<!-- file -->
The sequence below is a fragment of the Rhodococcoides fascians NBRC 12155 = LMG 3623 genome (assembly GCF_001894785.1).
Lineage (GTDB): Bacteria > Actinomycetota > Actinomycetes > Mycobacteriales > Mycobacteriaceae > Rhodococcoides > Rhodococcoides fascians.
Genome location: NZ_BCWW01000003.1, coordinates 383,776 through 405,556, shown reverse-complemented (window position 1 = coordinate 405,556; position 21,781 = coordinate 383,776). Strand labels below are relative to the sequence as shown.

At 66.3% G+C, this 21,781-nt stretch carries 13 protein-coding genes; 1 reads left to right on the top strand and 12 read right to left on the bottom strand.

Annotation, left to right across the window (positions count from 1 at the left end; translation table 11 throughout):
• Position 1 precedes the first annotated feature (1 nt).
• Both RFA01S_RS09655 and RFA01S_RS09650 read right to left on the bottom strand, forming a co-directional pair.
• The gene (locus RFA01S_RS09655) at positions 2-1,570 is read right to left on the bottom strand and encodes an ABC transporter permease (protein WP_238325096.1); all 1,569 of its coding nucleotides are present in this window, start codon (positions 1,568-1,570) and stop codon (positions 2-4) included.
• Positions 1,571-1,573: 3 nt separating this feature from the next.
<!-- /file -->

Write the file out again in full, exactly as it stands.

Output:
The sequence below is a fragment of the Rhodococcoides fascians NBRC 12155 = LMG 3623 genome (assembly GCF_001894785.1).
Lineage (GTDB): Bacteria > Actinomycetota > Actinomycetes > Mycobacteriales > Mycobacteriaceae > Rhodococcoides > Rhodococcoides fascians.
Genome location: NZ_BCWW01000003.1, coordinates 383,776 through 405,556, shown reverse-complemented (window position 1 = coordinate 405,556; position 21,781 = coordinate 383,776). Strand labels below are relative to the sequence as shown.

At 66.3% G+C, this 21,781-nt stretch carries 13 protein-coding genes; 1 reads left to right on the top strand and 12 read right to left on the bottom strand.

Annotation, left to right across the window (positions count from 1 at the left end; translation table 11 throughout):
• Position 1 precedes the first annotated feature (1 nt).
• Both RFA01S_RS09655 and RFA01S_RS09650 read right to left on the bottom strand, forming a co-directional pair.
• The gene (locus RFA01S_RS09655) at positions 2-1,570 is read right to left on the bottom strand and encodes an ABC transporter permease (protein WP_238325096.1); all 1,569 of its coding nucleotides are present in this window, start codon (positions 1,568-1,570) and stop codon (positions 2-4) included.
• Positions 1,571-1,573: 3 nt separating this feature from the next.